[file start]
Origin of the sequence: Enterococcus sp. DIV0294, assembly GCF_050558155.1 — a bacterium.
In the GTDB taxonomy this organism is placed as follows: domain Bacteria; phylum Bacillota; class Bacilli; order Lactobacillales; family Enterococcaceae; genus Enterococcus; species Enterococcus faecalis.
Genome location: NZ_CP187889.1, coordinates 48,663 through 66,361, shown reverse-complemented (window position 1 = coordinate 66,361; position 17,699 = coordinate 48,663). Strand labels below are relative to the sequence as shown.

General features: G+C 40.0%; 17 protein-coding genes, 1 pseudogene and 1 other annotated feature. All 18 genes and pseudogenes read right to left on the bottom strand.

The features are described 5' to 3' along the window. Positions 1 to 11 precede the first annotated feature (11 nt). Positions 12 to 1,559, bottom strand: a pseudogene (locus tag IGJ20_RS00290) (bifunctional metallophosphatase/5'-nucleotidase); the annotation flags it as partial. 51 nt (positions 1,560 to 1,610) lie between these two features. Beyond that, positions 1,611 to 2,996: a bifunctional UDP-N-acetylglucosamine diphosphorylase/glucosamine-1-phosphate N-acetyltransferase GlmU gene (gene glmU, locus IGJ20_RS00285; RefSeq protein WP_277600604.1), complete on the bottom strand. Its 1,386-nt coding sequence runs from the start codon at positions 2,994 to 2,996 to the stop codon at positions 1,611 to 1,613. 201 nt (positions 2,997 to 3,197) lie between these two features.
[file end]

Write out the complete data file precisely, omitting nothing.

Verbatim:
Origin of the sequence: Enterococcus sp. DIV0294, assembly GCF_050558155.1 — a bacterium.
In the GTDB taxonomy this organism is placed as follows: domain Bacteria; phylum Bacillota; class Bacilli; order Lactobacillales; family Enterococcaceae; genus Enterococcus; species Enterococcus faecalis.
Genome location: NZ_CP187889.1, coordinates 48,663 through 66,361, shown reverse-complemented (window position 1 = coordinate 66,361; position 17,699 = coordinate 48,663). Strand labels below are relative to the sequence as shown.

General features: G+C 40.0%; 17 protein-coding genes, 1 pseudogene and 1 other annotated feature. All 18 genes and pseudogenes read right to left on the bottom strand.

The features are described 5' to 3' along the window. Positions 1 to 11 precede the first annotated feature (11 nt). Positions 12 to 1,559, bottom strand: a pseudogene (locus tag IGJ20_RS00290) (bifunctional metallophosphatase/5'-nucleotidase); the annotation flags it as partial. 51 nt (positions 1,560 to 1,610) lie between these two features. Beyond that, positions 1,611 to 2,996: a bifunctional UDP-N-acetylglucosamine diphosphorylase/glucosamine-1-phosphate N-acetyltransferase GlmU gene (gene glmU, locus IGJ20_RS00285; RefSeq protein WP_277600604.1), complete on the bottom strand. Its 1,386-nt coding sequence runs from the start codon at positions 2,994 to 2,996 to the stop codon at positions 1,611 to 1,613. 201 nt (positions 2,997 to 3,197) lie between these two features.